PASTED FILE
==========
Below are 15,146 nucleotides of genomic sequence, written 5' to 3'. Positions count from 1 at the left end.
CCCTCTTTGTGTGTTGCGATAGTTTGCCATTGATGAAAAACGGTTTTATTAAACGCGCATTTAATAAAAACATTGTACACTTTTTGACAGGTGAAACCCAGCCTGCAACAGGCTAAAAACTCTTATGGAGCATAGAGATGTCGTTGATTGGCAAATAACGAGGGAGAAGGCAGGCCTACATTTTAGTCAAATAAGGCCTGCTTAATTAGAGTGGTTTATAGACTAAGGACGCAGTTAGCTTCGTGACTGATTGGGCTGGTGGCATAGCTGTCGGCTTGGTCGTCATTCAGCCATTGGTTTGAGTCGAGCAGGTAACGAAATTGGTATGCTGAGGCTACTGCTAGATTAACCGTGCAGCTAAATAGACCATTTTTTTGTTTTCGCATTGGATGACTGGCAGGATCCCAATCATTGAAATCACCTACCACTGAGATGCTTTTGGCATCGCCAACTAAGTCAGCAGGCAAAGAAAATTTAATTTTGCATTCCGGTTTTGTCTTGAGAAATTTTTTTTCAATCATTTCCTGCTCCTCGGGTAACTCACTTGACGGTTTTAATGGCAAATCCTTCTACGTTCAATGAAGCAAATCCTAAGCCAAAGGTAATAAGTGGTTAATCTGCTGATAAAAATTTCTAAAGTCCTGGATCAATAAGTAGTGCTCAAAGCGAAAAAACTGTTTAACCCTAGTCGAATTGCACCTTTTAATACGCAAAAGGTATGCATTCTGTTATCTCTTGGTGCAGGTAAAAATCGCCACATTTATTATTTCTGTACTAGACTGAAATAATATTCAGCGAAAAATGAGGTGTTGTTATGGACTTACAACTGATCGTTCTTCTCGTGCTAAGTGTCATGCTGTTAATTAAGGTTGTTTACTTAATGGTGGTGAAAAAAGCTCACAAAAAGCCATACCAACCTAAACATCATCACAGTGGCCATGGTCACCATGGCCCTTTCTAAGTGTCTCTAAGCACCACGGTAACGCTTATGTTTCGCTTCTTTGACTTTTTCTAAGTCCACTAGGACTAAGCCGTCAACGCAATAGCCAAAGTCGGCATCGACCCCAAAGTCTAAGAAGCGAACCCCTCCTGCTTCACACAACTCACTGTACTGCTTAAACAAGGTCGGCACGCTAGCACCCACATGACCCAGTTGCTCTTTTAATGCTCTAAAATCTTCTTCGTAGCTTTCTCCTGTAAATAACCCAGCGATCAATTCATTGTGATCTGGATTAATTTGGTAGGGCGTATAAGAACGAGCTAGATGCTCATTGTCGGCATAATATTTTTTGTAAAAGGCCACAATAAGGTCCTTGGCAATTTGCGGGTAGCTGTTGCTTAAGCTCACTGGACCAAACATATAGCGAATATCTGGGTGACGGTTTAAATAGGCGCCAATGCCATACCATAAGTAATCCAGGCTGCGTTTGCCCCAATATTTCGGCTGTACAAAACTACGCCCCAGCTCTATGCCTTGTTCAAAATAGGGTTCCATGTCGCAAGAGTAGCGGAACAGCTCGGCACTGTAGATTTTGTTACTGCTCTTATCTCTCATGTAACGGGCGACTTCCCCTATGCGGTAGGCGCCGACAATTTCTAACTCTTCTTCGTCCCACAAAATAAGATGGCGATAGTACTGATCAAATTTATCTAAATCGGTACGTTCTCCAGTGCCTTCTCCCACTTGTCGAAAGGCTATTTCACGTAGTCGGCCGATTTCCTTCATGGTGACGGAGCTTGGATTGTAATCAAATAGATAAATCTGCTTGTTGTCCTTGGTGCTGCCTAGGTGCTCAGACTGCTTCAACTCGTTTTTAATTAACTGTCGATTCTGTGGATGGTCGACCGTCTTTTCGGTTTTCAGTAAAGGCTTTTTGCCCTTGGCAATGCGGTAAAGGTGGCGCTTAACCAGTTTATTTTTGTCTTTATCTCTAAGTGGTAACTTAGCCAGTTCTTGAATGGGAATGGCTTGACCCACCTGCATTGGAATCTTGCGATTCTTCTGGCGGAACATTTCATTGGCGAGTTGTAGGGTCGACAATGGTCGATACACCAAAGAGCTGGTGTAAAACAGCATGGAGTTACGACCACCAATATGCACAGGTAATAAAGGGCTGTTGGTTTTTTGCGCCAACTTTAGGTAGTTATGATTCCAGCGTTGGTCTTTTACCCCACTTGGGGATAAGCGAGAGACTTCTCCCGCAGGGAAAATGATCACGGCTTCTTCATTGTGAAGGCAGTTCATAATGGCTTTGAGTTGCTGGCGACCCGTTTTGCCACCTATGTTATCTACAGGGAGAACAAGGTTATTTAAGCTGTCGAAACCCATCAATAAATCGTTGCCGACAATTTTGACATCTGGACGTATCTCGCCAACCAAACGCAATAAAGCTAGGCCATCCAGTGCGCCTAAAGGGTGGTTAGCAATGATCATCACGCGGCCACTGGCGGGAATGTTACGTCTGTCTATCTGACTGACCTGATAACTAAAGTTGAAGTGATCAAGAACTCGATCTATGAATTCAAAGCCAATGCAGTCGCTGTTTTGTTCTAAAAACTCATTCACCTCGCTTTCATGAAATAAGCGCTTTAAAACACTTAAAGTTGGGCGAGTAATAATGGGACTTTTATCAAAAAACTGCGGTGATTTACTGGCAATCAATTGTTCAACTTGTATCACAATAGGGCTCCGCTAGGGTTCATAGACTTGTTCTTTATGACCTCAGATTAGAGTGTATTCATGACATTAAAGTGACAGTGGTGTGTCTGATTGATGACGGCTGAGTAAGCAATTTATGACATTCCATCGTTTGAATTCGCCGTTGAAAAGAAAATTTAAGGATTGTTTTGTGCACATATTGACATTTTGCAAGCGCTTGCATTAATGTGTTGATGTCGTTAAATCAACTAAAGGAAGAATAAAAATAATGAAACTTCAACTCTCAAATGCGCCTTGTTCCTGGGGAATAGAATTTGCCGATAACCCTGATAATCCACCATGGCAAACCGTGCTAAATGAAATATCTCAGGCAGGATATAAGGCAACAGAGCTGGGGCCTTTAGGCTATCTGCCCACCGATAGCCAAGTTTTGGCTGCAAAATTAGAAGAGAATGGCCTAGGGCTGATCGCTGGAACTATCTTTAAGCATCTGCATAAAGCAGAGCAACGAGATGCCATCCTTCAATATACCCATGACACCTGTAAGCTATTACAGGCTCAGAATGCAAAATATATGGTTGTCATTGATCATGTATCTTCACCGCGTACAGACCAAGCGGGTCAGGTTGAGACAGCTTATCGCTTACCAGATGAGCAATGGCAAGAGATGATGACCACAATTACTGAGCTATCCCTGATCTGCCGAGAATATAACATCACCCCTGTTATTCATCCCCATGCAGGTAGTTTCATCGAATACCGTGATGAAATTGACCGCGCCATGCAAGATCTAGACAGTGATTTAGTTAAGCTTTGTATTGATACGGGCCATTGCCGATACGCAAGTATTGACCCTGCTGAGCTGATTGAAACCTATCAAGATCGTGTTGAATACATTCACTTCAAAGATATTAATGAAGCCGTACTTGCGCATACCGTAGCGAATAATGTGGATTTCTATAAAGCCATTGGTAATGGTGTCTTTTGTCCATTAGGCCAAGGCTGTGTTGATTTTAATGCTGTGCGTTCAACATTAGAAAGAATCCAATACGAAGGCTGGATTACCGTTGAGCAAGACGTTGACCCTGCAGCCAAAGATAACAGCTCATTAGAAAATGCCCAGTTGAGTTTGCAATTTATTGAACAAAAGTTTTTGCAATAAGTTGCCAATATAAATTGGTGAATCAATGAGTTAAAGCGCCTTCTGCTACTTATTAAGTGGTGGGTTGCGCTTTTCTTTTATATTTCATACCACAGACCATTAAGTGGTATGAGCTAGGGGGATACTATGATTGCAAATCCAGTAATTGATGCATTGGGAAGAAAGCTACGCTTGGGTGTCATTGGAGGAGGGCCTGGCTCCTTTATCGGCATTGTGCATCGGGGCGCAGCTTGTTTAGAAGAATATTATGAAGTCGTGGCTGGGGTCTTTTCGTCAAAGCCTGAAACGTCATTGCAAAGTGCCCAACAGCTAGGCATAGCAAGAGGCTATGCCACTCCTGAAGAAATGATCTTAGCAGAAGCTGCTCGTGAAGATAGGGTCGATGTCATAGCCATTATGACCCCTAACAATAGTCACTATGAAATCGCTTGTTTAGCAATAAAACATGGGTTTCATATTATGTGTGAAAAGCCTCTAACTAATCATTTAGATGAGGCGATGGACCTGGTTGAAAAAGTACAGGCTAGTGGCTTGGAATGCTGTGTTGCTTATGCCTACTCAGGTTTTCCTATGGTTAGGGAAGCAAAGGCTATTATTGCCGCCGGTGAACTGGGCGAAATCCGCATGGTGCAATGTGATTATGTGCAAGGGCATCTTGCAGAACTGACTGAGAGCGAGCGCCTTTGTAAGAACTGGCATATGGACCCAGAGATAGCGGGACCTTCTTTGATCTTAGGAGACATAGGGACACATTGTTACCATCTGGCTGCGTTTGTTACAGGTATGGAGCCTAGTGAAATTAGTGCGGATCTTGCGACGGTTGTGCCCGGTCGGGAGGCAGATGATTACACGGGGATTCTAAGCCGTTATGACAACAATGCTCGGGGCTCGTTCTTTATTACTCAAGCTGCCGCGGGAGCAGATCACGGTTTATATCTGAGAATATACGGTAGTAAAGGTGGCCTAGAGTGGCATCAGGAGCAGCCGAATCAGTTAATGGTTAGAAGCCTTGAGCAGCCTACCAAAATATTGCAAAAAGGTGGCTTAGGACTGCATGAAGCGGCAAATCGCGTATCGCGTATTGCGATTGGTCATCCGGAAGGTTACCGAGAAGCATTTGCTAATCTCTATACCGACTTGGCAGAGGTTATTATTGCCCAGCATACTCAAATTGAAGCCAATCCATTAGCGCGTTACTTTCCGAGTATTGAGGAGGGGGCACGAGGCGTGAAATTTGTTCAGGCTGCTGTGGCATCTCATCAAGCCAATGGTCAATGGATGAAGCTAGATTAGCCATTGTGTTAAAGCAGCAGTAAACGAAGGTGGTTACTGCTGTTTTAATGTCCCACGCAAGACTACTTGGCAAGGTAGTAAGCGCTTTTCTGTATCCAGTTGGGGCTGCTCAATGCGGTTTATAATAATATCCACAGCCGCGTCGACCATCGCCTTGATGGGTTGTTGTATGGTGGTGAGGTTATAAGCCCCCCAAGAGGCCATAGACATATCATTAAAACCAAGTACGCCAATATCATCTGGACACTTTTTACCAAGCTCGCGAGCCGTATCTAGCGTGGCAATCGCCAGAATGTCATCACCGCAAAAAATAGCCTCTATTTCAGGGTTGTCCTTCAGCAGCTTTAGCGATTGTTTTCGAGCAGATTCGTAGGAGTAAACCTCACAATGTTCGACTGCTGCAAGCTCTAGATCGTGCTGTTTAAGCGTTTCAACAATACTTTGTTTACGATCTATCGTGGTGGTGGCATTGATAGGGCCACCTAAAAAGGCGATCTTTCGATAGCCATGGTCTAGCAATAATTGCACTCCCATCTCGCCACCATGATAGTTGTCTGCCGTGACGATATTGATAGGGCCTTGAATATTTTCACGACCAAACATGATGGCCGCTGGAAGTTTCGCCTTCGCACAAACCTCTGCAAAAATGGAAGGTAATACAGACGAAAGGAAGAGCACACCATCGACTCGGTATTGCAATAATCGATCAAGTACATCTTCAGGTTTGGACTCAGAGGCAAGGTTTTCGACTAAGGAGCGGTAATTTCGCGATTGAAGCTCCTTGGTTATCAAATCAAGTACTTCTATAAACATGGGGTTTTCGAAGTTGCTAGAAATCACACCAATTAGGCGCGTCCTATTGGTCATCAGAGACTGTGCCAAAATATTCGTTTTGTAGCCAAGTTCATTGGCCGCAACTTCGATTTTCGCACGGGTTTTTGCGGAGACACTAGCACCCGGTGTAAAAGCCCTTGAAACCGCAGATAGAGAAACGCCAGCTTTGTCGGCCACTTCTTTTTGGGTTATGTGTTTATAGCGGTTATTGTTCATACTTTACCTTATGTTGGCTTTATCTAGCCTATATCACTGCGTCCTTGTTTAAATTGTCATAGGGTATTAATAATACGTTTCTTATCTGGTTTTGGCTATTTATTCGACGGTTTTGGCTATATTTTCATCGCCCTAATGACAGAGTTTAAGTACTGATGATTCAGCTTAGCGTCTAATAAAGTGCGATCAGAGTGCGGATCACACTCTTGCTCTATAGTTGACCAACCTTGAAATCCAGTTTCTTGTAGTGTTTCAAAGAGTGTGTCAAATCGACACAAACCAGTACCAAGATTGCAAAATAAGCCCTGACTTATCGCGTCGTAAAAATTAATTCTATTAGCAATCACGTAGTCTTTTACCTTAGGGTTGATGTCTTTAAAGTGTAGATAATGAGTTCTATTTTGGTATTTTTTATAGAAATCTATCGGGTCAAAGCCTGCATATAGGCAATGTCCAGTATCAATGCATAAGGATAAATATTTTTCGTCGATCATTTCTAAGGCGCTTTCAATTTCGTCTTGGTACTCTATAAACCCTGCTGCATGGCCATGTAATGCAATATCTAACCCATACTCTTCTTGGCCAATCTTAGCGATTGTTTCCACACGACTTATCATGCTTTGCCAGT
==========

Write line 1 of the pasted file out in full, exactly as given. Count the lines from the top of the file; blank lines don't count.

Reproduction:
Below are 15,146 nucleotides of genomic sequence, written 5' to 3'. Positions count from 1 at the left end.